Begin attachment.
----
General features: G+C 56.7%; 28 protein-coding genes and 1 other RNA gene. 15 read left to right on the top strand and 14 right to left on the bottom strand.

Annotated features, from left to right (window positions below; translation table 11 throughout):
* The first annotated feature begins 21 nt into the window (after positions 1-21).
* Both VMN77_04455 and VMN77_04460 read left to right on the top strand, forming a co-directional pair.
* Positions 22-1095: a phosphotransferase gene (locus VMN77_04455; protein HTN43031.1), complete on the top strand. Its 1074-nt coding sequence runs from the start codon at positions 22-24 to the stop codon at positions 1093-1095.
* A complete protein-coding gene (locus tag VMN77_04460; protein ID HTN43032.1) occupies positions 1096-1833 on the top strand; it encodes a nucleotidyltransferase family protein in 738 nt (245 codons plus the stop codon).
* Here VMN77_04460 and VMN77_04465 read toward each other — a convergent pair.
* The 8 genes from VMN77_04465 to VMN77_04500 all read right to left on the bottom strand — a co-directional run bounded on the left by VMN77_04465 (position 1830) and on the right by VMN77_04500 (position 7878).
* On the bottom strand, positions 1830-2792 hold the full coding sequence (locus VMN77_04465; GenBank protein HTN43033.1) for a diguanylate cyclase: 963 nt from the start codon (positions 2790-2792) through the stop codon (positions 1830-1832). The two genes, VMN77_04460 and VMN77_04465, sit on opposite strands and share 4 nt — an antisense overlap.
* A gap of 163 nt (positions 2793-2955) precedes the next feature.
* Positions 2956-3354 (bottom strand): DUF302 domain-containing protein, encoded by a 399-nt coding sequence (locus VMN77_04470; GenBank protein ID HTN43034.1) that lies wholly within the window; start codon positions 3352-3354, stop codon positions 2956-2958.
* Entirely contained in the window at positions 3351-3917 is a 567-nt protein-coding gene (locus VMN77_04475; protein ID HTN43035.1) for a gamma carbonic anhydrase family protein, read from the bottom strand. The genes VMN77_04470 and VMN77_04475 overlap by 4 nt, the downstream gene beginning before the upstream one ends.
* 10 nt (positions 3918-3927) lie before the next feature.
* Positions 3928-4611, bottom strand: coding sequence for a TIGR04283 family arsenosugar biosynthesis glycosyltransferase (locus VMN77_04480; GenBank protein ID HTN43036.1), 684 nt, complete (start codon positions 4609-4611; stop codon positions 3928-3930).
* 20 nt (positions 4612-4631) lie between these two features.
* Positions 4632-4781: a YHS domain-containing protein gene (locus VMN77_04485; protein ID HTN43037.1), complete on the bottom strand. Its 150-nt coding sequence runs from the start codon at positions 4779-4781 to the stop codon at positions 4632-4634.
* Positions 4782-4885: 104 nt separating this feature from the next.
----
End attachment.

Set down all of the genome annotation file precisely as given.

General features: G+C 56.7%; 28 protein-coding genes and 1 other RNA gene. 15 read left to right on the top strand and 14 right to left on the bottom strand.

Annotated features, from left to right (window positions below; translation table 11 throughout):
* The first annotated feature begins 21 nt into the window (after positions 1-21).
* Both VMN77_04455 and VMN77_04460 read left to right on the top strand, forming a co-directional pair.
* Positions 22-1095: a phosphotransferase gene (locus VMN77_04455; protein HTN43031.1), complete on the top strand. Its 1074-nt coding sequence runs from the start codon at positions 22-24 to the stop codon at positions 1093-1095.
* A complete protein-coding gene (locus tag VMN77_04460; protein ID HTN43032.1) occupies positions 1096-1833 on the top strand; it encodes a nucleotidyltransferase family protein in 738 nt (245 codons plus the stop codon).
* Here VMN77_04460 and VMN77_04465 read toward each other — a convergent pair.
* The 8 genes from VMN77_04465 to VMN77_04500 all read right to left on the bottom strand — a co-directional run bounded on the left by VMN77_04465 (position 1830) and on the right by VMN77_04500 (position 7878).
* On the bottom strand, positions 1830-2792 hold the full coding sequence (locus VMN77_04465; GenBank protein HTN43033.1) for a diguanylate cyclase: 963 nt from the start codon (positions 2790-2792) through the stop codon (positions 1830-1832). The two genes, VMN77_04460 and VMN77_04465, sit on opposite strands and share 4 nt — an antisense overlap.
* A gap of 163 nt (positions 2793-2955) precedes the next feature.
* Positions 2956-3354 (bottom strand): DUF302 domain-containing protein, encoded by a 399-nt coding sequence (locus VMN77_04470; GenBank protein ID HTN43034.1) that lies wholly within the window; start codon positions 3352-3354, stop codon positions 2956-2958.
* Entirely contained in the window at positions 3351-3917 is a 567-nt protein-coding gene (locus VMN77_04475; protein ID HTN43035.1) for a gamma carbonic anhydrase family protein, read from the bottom strand. The genes VMN77_04470 and VMN77_04475 overlap by 4 nt, the downstream gene beginning before the upstream one ends.
* 10 nt (positions 3918-3927) lie before the next feature.
* Positions 3928-4611, bottom strand: coding sequence for a TIGR04283 family arsenosugar biosynthesis glycosyltransferase (locus VMN77_04480; GenBank protein ID HTN43036.1), 684 nt, complete (start codon positions 4609-4611; stop codon positions 3928-3930).
* 20 nt (positions 4612-4631) lie between these two features.
* Positions 4632-4781: a YHS domain-containing protein gene (locus VMN77_04485; protein ID HTN43037.1), complete on the bottom strand. Its 150-nt coding sequence runs from the start codon at positions 4779-4781 to the stop codon at positions 4632-4634.
* Positions 4782-4885: 104 nt separating this feature from the next.